A Blog of Toronto Blue Jays Prospects Interviews, Evaluations and News

2013 Draftee Kendall Graveman Enjoyed Opportunity in Lansing

2013 Draftee Kendall Graveman Enjoyed Opportunity in Lansing

January 19, 2014

While Kendall Graveman spent the early part of the 2013 pitching in the collegiate World Series (pictured above), he spent the latter part of the season with the Lansing Lugnuts. (photo credit: Emma Charpentier).

The Lansing Lugnuts’ welcomed right-handed pitcher Kendall Graveman to the rotation this past July. The former Mississippi State Bulldog came to the Midwest League already throwing 113 2/3 innings of work at the NCAA level, but that didn’t slow down the 23-year old from making an instant impact in professional baseball.

Drafted by the Toronto Blue Jays in the 8th round of the 2013 MLB draft, Graveman was excited for the opportunity to play professional baseball.

“It was an exciting time to get a call from a major league club like Toronto and for them to think so highly of me,” Graveman said. “To pick me where they did was an honor.”

Prior to the draft, Graveman pitched four seasons at Mississippi State where he spent time as a reliever and a starter. Beginning his collegiate journey in 2010, Graveman posted a 2-4 record and a 6.66 ERA in 50 innings of work. Command was a bit of an issue as a freshman as Graveman walked 32 batters while only striking out 21.

With that said, Graveman would put the past behind him as a sophomore as he came back with a strong 2011 season. He had a respectable second year, posting a 5-0 record and a 3.71 ERA in 53 1/3 innings of work. But for Graveman the ability to increase his strikeout total to 35 and drop his walks was one of his biggest accomplishments. He found the strike zone and became more consistent and controlled.

As a junior, Graveman transitioned to starting full time. The increased workload didn’t faze the Alabama native  as he continued to rack up strikeouts and lower his earned run average. In 2012, Graveman went 4-4 with a 2.81 ERA and 59 strikeouts in 89 2/3 innings of work.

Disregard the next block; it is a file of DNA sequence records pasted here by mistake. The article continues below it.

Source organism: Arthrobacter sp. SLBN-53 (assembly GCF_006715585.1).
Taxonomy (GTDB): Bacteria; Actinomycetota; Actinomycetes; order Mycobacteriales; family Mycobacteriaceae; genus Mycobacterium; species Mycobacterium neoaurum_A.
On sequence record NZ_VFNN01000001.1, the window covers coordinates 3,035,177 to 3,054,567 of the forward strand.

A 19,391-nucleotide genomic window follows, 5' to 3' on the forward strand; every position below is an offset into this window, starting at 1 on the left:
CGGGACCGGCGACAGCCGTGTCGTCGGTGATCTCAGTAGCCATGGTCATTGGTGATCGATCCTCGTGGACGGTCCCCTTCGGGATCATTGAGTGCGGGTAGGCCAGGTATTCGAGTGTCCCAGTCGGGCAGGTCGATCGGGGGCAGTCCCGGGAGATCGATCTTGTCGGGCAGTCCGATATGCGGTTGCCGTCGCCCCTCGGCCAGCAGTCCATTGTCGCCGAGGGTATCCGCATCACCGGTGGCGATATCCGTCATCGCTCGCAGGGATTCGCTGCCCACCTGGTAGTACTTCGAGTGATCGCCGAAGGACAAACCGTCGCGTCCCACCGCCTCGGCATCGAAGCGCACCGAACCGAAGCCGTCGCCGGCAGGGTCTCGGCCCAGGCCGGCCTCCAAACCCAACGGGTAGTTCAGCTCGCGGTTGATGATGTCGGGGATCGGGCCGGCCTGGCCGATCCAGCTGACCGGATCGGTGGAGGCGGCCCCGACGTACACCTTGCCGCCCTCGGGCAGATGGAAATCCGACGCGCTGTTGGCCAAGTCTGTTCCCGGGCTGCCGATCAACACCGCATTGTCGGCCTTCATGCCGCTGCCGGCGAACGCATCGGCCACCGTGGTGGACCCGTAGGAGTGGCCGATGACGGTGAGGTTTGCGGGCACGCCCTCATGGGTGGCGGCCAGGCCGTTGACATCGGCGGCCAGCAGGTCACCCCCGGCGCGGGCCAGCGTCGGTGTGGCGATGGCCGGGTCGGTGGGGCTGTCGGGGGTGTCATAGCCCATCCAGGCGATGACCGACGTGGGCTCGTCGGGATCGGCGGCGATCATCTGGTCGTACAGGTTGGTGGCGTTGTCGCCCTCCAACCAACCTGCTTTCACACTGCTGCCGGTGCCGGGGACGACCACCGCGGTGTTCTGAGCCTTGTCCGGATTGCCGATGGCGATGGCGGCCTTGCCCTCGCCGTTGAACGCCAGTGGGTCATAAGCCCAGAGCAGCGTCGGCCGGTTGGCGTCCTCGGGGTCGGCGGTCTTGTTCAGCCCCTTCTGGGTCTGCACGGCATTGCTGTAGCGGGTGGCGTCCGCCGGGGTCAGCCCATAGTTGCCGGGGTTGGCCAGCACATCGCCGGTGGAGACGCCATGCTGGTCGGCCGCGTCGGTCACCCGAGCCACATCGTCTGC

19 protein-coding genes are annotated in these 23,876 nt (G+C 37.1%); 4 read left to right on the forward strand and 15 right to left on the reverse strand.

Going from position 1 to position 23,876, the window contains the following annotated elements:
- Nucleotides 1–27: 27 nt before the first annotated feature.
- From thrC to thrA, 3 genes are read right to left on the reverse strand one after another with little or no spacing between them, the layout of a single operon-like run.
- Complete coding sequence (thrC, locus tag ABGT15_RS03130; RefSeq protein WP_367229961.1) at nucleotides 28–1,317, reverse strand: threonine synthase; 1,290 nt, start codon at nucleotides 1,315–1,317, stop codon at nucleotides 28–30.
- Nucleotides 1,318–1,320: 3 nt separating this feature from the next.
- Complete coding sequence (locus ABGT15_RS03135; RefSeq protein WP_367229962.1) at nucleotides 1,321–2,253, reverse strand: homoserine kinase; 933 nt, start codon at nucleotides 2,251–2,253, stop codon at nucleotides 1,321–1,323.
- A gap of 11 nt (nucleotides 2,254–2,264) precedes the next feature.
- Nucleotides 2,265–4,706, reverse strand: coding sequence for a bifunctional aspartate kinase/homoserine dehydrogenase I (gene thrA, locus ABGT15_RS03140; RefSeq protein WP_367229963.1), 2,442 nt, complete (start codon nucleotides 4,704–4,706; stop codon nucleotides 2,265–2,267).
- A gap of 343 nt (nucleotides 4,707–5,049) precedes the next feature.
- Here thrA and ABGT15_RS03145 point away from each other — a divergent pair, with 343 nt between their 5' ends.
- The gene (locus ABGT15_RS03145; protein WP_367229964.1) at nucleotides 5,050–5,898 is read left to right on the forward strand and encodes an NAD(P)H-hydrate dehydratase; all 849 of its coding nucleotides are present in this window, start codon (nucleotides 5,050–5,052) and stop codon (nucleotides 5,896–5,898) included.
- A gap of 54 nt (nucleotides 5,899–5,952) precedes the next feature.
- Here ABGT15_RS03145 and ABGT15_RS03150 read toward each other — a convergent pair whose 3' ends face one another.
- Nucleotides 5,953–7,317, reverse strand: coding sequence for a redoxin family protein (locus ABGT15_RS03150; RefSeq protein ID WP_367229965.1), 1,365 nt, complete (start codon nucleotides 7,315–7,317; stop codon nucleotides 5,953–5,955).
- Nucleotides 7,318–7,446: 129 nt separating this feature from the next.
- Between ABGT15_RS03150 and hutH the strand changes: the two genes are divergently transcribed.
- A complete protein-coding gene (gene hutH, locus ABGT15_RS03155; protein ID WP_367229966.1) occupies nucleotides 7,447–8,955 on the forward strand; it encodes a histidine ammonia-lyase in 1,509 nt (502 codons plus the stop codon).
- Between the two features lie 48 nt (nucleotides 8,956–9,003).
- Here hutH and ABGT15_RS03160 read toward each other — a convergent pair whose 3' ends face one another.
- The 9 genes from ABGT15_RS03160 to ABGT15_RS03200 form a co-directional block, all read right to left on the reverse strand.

His successful 2012 season caught the eye of pro scouts as the Miami Marlins drafted the Mississippi State standout in the 36th round of the 2012 MLB draft. The right-hander admitted that being drafted by Miami was a huge honor, but he decided to pass on the opportunity to play his senior season with the Bulldogs.

“There were a few reasons I didn’t sign with Miami. I knew Mississippi State was going to have a really good 2013 season. It was a veteran group of guys and I wanted to lead them to Omaha,” he said. “Another reason I didn’t sign was I wanted to get closer to finishing my degree and by going back I got within a few classes of finishing my Bachelors in Mechanical Engineering. Being both a student and an athlete can make it tough getting all the classes in.”

After four years of pitching (starting and out of the bullpen) at Mississippi State, Graveman joined the Blue Jays organization after being drafted in the 8th round of the 2013 Draft.

Entering the 2013 season with high expectations, Graveman didn’t disappoint posting an 8-5 record, a 3.09 ERA, and 69 strikeouts in 113 2/3 innings of work at Mississippi State. A memorable year as the Bulldogs were able to reach the College World Series.

Unfortunately, Mississippi State fell to UCLA in the finals, a bittersweet moment for Graveman, but he remains high on his teammates that will still be on the team next year.

“We had a great year at Mississippi State. We had a lot of guys who performed really well throughout the whole season. Juniors and seniors on the team led the younger guys in the right direction that’s a good thing to see in any sport.”

“To get to Omaha and not win was bittersweet, because Mississippi State has never been that far in the tournament. The fans were pleased with the result, but it was tough on the players.”

“I know Mississippi State will be back obviously without me, but they’ll be back competing for a national title in the next few years.”

Quickly signing his professional contract, the Blue Jays organization decided Lansing would be the best fit for Graveman. In Lansing, Graveman’s innings were limited due to the workload he already put in at the NCAA level, but he still made 10 appearances posting a 1-3 record and a 4.31 ERA and 25 strikeouts in 39 2/3 innings of work in the Midwest League.

“It was a blessing to skip a few levels and come right to Lansing. I prayed that wherever I went it would be the right fit for me. Both Chad [Girodo] and I thought we were going to get sent to Vancouver and when they said Lansing it was a privilege for me.”

“I don’t doubt my ability at all, but it’s an honor to start right out in low-A baseball right after a college season.”

Graveman would pick up his first professional win on August 28th in a game at Lake County, a special moment for the right-hander.